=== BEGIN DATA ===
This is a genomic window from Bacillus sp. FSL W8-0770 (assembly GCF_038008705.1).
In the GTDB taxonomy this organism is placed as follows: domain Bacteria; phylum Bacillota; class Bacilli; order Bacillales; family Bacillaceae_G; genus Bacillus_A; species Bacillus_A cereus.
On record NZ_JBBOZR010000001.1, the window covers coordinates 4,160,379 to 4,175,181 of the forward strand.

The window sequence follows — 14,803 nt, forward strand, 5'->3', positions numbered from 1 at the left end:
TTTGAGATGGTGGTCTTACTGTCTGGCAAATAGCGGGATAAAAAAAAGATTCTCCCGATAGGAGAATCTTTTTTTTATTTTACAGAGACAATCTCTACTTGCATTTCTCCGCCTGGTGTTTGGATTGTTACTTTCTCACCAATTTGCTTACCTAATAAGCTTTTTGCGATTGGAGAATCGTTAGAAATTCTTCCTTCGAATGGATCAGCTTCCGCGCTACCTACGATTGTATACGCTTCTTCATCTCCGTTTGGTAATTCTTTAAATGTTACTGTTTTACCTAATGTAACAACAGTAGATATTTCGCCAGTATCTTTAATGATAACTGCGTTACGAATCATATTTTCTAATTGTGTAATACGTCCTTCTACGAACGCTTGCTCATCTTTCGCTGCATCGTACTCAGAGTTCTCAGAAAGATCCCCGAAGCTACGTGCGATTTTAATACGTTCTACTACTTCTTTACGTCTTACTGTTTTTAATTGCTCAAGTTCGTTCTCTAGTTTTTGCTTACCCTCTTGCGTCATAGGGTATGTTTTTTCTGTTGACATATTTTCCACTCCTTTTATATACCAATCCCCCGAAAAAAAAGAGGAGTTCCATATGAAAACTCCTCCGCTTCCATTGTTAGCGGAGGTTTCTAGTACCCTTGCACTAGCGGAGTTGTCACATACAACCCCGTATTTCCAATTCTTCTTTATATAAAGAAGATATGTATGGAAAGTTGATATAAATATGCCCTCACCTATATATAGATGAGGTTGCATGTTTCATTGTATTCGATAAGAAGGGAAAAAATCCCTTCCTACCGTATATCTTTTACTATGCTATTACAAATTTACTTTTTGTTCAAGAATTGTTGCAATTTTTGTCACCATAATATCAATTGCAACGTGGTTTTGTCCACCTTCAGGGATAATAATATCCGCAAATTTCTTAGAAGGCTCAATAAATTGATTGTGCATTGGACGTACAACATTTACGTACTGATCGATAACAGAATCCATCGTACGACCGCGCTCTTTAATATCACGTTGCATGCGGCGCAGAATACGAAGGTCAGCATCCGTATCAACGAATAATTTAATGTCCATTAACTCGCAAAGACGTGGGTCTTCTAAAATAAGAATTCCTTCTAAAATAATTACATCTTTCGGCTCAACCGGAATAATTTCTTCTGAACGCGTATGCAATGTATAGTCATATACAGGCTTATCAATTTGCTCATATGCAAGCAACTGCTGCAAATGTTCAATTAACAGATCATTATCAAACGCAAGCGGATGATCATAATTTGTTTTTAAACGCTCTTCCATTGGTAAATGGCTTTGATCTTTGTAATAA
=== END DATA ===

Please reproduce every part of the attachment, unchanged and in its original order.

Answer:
This is a genomic window from Bacillus sp. FSL W8-0770 (assembly GCF_038008705.1).
In the GTDB taxonomy this organism is placed as follows: domain Bacteria; phylum Bacillota; class Bacilli; order Bacillales; family Bacillaceae_G; genus Bacillus_A; species Bacillus_A cereus.
On record NZ_JBBOZR010000001.1, the window covers coordinates 4,160,379 to 4,175,181 of the forward strand.

The window sequence follows — 14,803 nt, forward strand, 5'->3', positions numbered from 1 at the left end:
TTTGAGATGGTGGTCTTACTGTCTGGCAAATAGCGGGATAAAAAAAAGATTCTCCCGATAGGAGAATCTTTTTTTTATTTTACAGAGACAATCTCTACTTGCATTTCTCCGCCTGGTGTTTGGATTGTTACTTTCTCACCAATTTGCTTACCTAATAAGCTTTTTGCGATTGGAGAATCGTTAGAAATTCTTCCTTCGAATGGATCAGCTTCCGCGCTACCTACGATTGTATACGCTTCTTCATCTCCGTTTGGTAATTCTTTAAATGTTACTGTTTTACCTAATGTAACAACAGTAGATATTTCGCCAGTATCTTTAATGATAACTGCGTTACGAATCATATTTTCTAATTGTGTAATACGTCCTTCTACGAACGCTTGCTCATCTTTCGCTGCATCGTACTCAGAGTTCTCAGAAAGATCCCCGAAGCTACGTGCGATTTTAATACGTTCTACTACTTCTTTACGTCTTACTGTTTTTAATTGCTCAAGTTCGTTCTCTAGTTTTTGCTTACCCTCTTGCGTCATAGGGTATGTTTTTTCTGTTGACATATTTTCCACTCCTTTTATATACCAATCCCCCGAAAAAAAAGAGGAGTTCCATATGAAAACTCCTCCGCTTCCATTGTTAGCGGAGGTTTCTAGTACCCTTGCACTAGCGGAGTTGTCACATACAACCCCGTATTTCCAATTCTTCTTTATATAAAGAAGATATGTATGGAAAGTTGATATAAATATGCCCTCACCTATATATAGATGAGGTTGCATGTTTCATTGTATTCGATAAGAAGGGAAAAAATCCCTTCCTACCGTATATCTTTTACTATGCTATTACAAATTTACTTTTTGTTCAAGAATTGTTGCAATTTTTGTCACCATAATATCAATTGCAACGTGGTTTTGTCCACCTTCAGGGATAATAATATCCGCAAATTTCTTAGAAGGCTCAATAAATTGATTGTGCATTGGACGTACAACATTTACGTACTGATCGATAACAGAATCCATCGTACGACCGCGCTCTTTAATATCACGTTGCATGCGGCGCAGAATACGAAGGTCAGCATCCGTATCAACGAATAATTTAATGTCCATTAACTCGCAAAGACGTGGGTCTTCTAAAATAAGAATTCCTTCTAAAATAATTACATCTTTCGGCTCAACCGGAATAATTTCTTCTGAACGCGTATGCAATGTATAGTCATATACAGGCTTATCAATTTGCTCATATGCAAGCAACTGCTGCAAATGTTCAATTAACAGATCATTATCAAACGCAAGCGGATGATCATAATTTGTTTTTAAACGCTCTTCCATTGGTAAATGGCTTTGATCTTTGTAATAA